The letter was written to John Armstrong in 1769 – before the Revolutionary War. In it, Washington talks about his views of an incident resulting in the deaths of three Native Americans. Washington describes the killings as murders and calls them "villainy" and "mischief.”

facebook.com/oldaddyfilm

Update: Actor Jason Schwartzman presented UT RTF graduate Brian Schwarz with the gold Student Academy Award medal Saturday night.

He's only the second UT student to win 'gold' at the Student Academy Awards.

In his acceptance speech, Schwarz did take time to thank the RTF department. He called it a department with "great faculty" and "an enthusiastic student body." He also went on to talk about Austin's supportive film scene.

Comedian Bob Saget hosted the awards.

I'm sitting in my neighborhood bakery, the Upper Crust in Austin, Texas, trying to read my newspaper and enjoy an oatmeal muffin, but I can't stop staring at the photographs on the wall. A native man, his face painted weirdly, holds a great scowling iguana on his head; a boy lies on palm fronds with a colony of giant silk moth caterpillars ornamenting his neck; small brown hands hold a luminous blue morpho butterfly up to the camera. Put down your Danish rolls, people! How can anyone finish breakfast under the spell of these bizarre tropical photos? Who is this photographer anyway?

The news of Hostess' return to Emporia, Kan., sparked an ecstatic response in this beleaguered town — even though there will be only half as many jobs.

The new company, formed when investors bought Hostess' snack cake business, has hired longtime snack cake production veterans Pat Chambers and her husband, Bob, to help get the bakery here running again. Pat lost her job at the Hostess plant when it closed last November. Now, she sits beaming on her front porch, wearing a dirty Hostess work shirt.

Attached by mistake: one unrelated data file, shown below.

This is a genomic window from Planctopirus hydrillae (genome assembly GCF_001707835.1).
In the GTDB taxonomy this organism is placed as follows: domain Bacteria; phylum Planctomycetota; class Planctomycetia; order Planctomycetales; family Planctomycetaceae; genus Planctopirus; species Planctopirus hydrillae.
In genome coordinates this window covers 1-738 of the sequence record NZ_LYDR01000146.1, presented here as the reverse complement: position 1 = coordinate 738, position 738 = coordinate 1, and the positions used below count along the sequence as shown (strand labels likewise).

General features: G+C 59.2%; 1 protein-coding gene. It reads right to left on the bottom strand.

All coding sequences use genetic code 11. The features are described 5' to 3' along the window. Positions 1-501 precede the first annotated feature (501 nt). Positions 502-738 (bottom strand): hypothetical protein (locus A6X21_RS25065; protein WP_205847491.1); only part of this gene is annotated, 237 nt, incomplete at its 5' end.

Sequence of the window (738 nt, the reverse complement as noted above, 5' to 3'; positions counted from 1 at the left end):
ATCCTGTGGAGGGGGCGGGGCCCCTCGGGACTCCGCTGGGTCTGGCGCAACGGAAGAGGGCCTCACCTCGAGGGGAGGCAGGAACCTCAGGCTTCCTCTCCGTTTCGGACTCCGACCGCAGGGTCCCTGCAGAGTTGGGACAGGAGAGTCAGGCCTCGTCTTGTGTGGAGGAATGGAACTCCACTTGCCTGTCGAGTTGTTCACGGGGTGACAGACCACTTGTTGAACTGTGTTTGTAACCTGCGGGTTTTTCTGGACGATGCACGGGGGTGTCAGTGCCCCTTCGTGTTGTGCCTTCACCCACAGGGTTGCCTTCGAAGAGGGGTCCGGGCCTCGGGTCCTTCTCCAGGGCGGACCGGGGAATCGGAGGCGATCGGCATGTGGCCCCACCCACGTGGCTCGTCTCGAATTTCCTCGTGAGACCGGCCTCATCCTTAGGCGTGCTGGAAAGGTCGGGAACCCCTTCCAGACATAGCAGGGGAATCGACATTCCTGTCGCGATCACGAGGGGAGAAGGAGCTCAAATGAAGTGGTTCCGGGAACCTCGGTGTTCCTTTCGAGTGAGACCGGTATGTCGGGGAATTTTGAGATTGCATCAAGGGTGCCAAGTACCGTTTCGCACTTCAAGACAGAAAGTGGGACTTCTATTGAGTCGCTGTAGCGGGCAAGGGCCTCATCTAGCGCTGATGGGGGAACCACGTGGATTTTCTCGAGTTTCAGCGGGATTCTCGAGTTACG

Sorry bats, there’s been a new wildlife sighting in downtown Austin: a colony of honeybees is now living atop a high-rise boutique hotel.

In a small clearing between the network of pipes, condensers, fans and ducts that runs across the roof of the W Austin Hotel, ten bright beehives are humming. To create this buzz, the W partnered with Central Texas Bee Rescue, a local nonprofit on a mission to save the endangered honeybee.

Filipa Rodrigues, KUT News

It’s Memorial Day weekend – the first big weekend of the summer season and plenty of movies are battling at the box office.

Burt alongside the latest “Star Trek” and “Hangover” sequels is another movie: The 1933 Frank Capra film “Lady for a Day.” Film Critic Leonard Maltin is in Austin for its showing tonight at the Paramount Theater, as part of its summer film series.

Monofonus Press

A new kind of comic book launches today in Austin.

Scripted by Austinites Karen Davidson and Morgan Coy, with Polish artist Chris Chalik, “Shadow Healer” is the first segment of a graphic novel in four parts